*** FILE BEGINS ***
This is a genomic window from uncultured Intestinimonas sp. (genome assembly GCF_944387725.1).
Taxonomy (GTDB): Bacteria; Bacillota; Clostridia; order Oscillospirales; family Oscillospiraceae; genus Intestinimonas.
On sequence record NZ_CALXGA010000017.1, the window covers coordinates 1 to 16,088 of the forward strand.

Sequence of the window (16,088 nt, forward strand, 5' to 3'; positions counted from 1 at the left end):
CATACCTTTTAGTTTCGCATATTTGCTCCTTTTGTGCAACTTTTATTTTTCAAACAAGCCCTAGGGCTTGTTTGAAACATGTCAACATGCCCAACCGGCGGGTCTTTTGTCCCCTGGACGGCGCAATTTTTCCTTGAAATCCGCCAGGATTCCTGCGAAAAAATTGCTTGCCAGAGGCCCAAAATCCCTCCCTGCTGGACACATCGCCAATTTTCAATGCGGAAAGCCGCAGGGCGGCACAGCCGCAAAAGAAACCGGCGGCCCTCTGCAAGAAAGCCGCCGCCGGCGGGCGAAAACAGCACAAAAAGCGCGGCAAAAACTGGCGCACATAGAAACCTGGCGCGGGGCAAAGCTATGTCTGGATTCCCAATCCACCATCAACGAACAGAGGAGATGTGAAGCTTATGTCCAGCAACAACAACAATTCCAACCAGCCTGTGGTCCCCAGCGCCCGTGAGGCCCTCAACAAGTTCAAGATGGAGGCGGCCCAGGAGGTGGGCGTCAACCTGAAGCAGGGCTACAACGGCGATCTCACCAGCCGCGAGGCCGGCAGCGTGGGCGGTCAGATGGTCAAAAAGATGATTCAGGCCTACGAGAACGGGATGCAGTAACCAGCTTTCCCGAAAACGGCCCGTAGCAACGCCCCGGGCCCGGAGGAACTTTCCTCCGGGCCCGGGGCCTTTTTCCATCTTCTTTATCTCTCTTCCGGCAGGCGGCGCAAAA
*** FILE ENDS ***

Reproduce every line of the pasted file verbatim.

This is a genomic window from uncultured Intestinimonas sp. (genome assembly GCF_944387725.1).
Taxonomy (GTDB): Bacteria; Bacillota; Clostridia; order Oscillospirales; family Oscillospiraceae; genus Intestinimonas.
On sequence record NZ_CALXGA010000017.1, the window covers coordinates 1 to 16,088 of the forward strand.

Sequence of the window (16,088 nt, forward strand, 5' to 3'; positions counted from 1 at the left end):
CATACCTTTTAGTTTCGCATATTTGCTCCTTTTGTGCAACTTTTATTTTTCAAACAAGCCCTAGGGCTTGTTTGAAACATGTCAACATGCCCAACCGGCGGGTCTTTTGTCCCCTGGACGGCGCAATTTTTCCTTGAAATCCGCCAGGATTCCTGCGAAAAAATTGCTTGCCAGAGGCCCAAAATCCCTCCCTGCTGGACACATCGCCAATTTTCAATGCGGAAAGCCGCAGGGCGGCACAGCCGCAAAAGAAACCGGCGGCCCTCTGCAAGAAAGCCGCCGCCGGCGGGCGAAAACAGCACAAAAAGCGCGGCAAAAACTGGCGCACATAGAAACCTGGCGCGGGGCAAAGCTATGTCTGGATTCCCAATCCACCATCAACGAACAGAGGAGATGTGAAGCTTATGTCCAGCAACAACAACAATTCCAACCAGCCTGTGGTCCCCAGCGCCCGTGAGGCCCTCAACAAGTTCAAGATGGAGGCGGCCCAGGAGGTGGGCGTCAACCTGAAGCAGGGCTACAACGGCGATCTCACCAGCCGCGAGGCCGGCAGCGTGGGCGGTCAGATGGTCAAAAAGATGATTCAGGCCTACGAGAACGGGATGCAGTAACCAGCTTTCCCGAAAACGGCCCGTAGCAACGCCCCGGGCCCGGAGGAACTTTCCTCCGGGCCCGGGGCCTTTTTCCATCTTCTTTATCTCTCTTCCGGCAGGCGGCGCAAAA